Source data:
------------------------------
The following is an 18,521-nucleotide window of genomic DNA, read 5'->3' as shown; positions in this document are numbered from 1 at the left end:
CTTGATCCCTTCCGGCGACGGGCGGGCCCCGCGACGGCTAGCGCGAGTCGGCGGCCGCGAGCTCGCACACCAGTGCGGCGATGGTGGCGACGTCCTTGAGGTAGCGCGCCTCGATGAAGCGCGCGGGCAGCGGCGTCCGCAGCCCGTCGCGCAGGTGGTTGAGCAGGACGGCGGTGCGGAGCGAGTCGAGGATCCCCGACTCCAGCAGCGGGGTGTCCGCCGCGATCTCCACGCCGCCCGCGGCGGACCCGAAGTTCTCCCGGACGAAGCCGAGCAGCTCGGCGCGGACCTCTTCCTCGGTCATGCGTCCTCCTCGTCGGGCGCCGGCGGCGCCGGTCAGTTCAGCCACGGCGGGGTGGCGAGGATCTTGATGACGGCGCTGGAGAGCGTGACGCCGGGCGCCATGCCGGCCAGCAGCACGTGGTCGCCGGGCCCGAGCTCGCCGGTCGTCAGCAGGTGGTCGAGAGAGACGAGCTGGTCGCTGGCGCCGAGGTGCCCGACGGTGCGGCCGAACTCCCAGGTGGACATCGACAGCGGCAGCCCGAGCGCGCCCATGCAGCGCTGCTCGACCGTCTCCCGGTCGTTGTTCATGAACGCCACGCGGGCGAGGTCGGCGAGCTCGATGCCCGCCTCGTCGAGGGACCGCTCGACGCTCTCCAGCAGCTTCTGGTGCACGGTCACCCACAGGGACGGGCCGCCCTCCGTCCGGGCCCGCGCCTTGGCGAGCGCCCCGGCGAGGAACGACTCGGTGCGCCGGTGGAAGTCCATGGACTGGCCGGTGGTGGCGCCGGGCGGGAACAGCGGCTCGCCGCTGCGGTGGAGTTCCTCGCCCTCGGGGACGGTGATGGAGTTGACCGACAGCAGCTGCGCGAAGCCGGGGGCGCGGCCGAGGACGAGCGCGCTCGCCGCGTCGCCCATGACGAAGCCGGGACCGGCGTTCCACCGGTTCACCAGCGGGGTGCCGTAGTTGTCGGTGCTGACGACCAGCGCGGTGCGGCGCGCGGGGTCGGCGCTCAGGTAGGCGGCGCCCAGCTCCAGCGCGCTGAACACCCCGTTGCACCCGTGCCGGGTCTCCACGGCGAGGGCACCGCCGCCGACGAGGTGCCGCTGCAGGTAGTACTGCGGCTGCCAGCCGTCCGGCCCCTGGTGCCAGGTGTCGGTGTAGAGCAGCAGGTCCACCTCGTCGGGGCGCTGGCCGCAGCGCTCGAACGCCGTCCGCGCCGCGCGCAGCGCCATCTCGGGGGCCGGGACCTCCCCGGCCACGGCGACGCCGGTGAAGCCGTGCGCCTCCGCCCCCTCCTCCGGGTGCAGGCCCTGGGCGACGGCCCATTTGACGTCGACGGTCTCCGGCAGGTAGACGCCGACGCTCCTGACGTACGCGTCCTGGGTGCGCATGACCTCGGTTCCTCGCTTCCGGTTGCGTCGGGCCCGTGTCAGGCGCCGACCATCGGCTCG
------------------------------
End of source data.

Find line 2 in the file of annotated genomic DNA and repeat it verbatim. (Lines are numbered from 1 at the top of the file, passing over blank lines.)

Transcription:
CTTGATCCCTTCCGGCGACGGGCGGGCCCCGCGACGGCTAGCGCGAGTCGGCGGCCGCGAGCTCGCACACCAGTGCGGCGATGGTGGCGACGTCCTTGAGGTAGCGCGCCTCGATGAAGCGCGCGGGCAGCGGCGTCCGCAGCCCGTCGCGCAGGTGGTTGAGCAGGACGGCGGTGCGGAGCGAGTCGAGGATCCCCGACTCCAGCAGCGGGGTGTCCGCCGCGATCTCCACGCCGCCCGCGGCGGACCCGAAGTTCTCCCGGACGAAGCCGAGCAGCTCGGCGCGGACCTCTTCCTCGGTCATGCGTCCTCCTCGTCGGGCGCCGGCGGCGCCGGTCAGTTCAGCCACGGCGGGGTGGCGAGGATCTTGATGACGGCGCTGGAGAGCGTGACGCCGGGCGCCATGCCGGCCAGCAGCACGTGGTCGCCGGGCCCGAGCTCGCCGGTCGTCAGCAGGTGGTCGAGAGAGACGAGCTGGTCGCTGGCGCCGAGGTGCCCGACGGTGCGGCCGAACTCCCAGGTGGACATCGACAGCGGCAGCCCGAGCGCGCCCATGCAGCGCTGCTCGACCGTCTCCCGGTCGTTGTTCATGAACGCCACGCGGGCGAGGTCGGCGAGCTCGATGCCCGCCTCGTCGAGGGACCGCTCGACGCTCTCCAGCAGCTTCTGGTGCACGGTCACCCACAGGGACGGGCCGCCCTCCGTCCGGGCCCGCGCCTTGGCGAGCGCCCCGGCGAGGAACGACTCGGTGCGCCGGTGGAAGTCCATGGACTGGCCGGTGGTGGCGCCGGGCGGGAACAGCGGCTCGCCGCTGCGGTGGAGTTCCTCGCCCTCGGGGACGGTGATGGAGTTGACCGACAGCAGCTGCGCGAAGCCGGGGGCGCGGCCGAGGACGAGCGCGCTCGCCGCGTCGCCCATGACGAAGCCGGGACCGGCGTTCCACCGGTTCACCAGCGGGGTGCCGTAGTTGTCGGTGCTGACGACCAGCGCGGTGCGGCGCGCGGGGTCGGCGCTCAGGTAGGCGGCGCCCAGCTCCAGCGCGCTGAACACCCCGTTGCACCCGTGCCGGGTCTCCACGGCGAGGGCACCGCCGCCGACGAGGTGCCGCTGCAGGTAGTACTGCGGCTGCCAGCCGTCCGGCCCCTGGTGCCAGGTGTCGGTGTAGAGCAGCAGGTCCACCTCGTCGGGGCGCTGGCCGCAGCGCTCGAACGCCGTCCGCGCCGCGCGCAGCGCCATCTCGGGGGCCGGGACCTCCCCGGCCACGGCGACGCCGGTGAAGCCGTGCGCCTCCGCCCCCTCCTCCGGGTGCAGGCCCTGGGCGACGGCCCATTTGACGTCGACGGTCTCCGGCAGGTAGACGCCGACGCTCCTGACGTACGCGTCCTGGGTGCGCATGACCTCGGTTCCTCGCTTCCGGTTGCGTCGGGCCCGTGTCAGGCGCCGACCATCGGCTCG